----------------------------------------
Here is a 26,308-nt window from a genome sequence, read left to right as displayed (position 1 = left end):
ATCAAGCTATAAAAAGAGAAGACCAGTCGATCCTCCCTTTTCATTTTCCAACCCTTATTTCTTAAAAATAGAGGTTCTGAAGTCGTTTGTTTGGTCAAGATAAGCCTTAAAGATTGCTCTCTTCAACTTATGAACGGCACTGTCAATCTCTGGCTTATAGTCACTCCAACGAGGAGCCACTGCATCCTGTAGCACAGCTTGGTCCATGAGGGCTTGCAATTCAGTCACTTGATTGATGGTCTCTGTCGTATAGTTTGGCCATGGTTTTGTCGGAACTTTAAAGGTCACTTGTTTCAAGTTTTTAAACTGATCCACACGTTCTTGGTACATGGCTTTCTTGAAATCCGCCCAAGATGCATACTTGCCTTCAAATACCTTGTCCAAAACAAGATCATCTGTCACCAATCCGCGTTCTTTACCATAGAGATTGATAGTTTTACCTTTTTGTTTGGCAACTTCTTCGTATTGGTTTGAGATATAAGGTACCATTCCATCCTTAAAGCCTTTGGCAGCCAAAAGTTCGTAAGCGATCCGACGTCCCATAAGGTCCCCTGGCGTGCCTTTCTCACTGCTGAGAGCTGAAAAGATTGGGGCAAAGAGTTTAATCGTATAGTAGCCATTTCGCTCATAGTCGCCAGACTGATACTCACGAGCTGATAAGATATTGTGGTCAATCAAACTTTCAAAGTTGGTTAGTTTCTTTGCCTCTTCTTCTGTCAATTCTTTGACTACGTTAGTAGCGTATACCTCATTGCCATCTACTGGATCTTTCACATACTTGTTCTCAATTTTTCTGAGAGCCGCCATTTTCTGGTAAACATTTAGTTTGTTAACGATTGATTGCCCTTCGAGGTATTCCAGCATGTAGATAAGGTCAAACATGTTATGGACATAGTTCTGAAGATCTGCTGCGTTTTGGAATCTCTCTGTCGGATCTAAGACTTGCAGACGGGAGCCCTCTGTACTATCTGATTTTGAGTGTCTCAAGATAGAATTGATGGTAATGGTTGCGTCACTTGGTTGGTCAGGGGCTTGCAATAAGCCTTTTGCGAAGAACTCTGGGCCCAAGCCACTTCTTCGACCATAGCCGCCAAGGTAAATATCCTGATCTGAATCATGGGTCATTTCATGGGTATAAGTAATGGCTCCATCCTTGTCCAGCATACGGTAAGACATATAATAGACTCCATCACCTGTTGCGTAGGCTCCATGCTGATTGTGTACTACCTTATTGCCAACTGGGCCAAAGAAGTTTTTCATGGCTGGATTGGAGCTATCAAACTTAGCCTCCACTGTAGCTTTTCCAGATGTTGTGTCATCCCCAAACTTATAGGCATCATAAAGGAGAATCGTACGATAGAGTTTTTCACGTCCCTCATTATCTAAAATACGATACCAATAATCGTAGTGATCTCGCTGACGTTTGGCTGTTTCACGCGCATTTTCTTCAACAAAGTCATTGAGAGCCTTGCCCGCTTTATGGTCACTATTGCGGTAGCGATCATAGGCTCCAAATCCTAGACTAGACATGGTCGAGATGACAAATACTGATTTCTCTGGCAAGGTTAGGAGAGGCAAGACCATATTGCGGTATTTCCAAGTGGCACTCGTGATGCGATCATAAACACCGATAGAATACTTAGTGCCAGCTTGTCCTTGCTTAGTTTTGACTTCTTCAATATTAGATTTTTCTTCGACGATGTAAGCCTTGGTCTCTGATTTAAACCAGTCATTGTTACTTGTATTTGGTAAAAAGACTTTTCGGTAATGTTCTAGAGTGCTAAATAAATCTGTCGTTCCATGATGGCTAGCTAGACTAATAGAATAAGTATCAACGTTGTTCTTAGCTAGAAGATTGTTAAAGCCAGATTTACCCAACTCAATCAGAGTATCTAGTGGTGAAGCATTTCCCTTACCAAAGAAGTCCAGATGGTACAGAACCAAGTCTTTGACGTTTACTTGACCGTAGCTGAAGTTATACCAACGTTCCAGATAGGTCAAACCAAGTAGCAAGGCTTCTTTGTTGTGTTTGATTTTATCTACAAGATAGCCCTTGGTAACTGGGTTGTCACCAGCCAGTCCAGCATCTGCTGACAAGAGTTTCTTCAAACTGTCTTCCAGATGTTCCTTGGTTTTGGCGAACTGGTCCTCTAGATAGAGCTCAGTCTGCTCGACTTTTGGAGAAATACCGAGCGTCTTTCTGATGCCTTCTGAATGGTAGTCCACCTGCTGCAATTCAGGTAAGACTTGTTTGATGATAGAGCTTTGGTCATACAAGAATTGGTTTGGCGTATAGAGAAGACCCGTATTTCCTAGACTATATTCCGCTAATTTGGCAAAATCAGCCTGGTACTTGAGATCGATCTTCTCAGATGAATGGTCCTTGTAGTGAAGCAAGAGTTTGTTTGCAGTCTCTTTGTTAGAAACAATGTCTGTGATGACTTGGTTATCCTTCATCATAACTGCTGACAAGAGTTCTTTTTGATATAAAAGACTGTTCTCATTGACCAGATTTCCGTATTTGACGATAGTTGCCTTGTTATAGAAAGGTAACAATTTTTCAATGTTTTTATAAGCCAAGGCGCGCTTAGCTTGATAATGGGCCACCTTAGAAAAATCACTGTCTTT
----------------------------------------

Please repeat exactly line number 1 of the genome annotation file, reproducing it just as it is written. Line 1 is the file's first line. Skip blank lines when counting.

Here is a 26,308-nt window from a genome sequence, read left to right as displayed (position 1 = left end):